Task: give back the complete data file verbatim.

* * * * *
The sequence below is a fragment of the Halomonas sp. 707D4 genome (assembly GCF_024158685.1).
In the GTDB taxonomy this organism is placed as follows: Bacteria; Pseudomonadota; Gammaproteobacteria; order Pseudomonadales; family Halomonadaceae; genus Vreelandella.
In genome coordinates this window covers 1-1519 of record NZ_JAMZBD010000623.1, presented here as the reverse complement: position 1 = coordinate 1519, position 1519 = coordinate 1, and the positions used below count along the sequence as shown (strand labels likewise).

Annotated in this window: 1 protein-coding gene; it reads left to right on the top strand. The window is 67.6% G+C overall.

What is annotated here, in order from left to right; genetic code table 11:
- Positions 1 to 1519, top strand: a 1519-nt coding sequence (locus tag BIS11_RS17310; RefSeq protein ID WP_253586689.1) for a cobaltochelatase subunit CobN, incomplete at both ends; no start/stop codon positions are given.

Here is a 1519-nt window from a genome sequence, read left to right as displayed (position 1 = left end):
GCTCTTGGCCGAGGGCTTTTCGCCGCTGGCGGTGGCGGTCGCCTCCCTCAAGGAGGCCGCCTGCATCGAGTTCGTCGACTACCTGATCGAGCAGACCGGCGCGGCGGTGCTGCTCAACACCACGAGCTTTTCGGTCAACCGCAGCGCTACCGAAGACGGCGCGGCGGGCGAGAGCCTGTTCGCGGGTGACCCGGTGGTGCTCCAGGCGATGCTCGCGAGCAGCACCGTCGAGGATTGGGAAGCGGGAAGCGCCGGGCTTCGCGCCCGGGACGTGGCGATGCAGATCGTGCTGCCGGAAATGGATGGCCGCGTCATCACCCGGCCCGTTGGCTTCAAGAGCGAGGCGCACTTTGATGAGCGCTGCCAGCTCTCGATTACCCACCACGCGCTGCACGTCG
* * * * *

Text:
The sequence below is a fragment of the Halomonas sp. 707D4 genome (assembly GCF_024158685.1).
In the GTDB taxonomy this organism is placed as follows: Bacteria; Pseudomonadota; Gammaproteobacteria; order Pseudomonadales; family Halomonadaceae; genus Vreelandella.
In genome coordinates this window covers 1-1519 of record NZ_JAMZBD010000623.1, presented here as the reverse complement: position 1 = coordinate 1519, position 1519 = coordinate 1, and the positions used below count along the sequence as shown (strand labels likewise).

Annotated in this window: 1 protein-coding gene; it reads left to right on the top strand. The window is 67.6% G+C overall.

What is annotated here, in order from left to right; genetic code table 11:
- Positions 1 to 1519, top strand: a 1519-nt coding sequence (locus tag BIS11_RS17310; RefSeq protein ID WP_253586689.1) for a cobaltochelatase subunit CobN, incomplete at both ends; no start/stop codon positions are given.

Here is a 1519-nt window from a genome sequence, read left to right as displayed (position 1 = left end):
GCTCTTGGCCGAGGGCTTTTCGCCGCTGGCGGTGGCGGTCGCCTCCCTCAAGGAGGCCGCCTGCATCGAGTTCGTCGACTACCTGATCGAGCAGACCGGCGCGGCGGTGCTGCTCAACACCACGAGCTTTTCGGTCAACCGCAGCGCTACCGAAGACGGCGCGGCGGGCGAGAGCCTGTTCGCGGGTGACCCGGTGGTGCTCCAGGCGATGCTCGCGAGCAGCACCGTCGAGGATTGGGAAGCGGGAAGCGCCGGGCTTCGCGCCCGGGACGTGGCGATGCAGATCGTGCTGCCGGAAATGGATGGCCGCGTCATCACCCGGCCCGTTGGCTTCAAGAGCGAGGCGCACTTTGATGAGCGCTGCCAGCTCTCGATTACCCACCACGCGCTGCACGTCG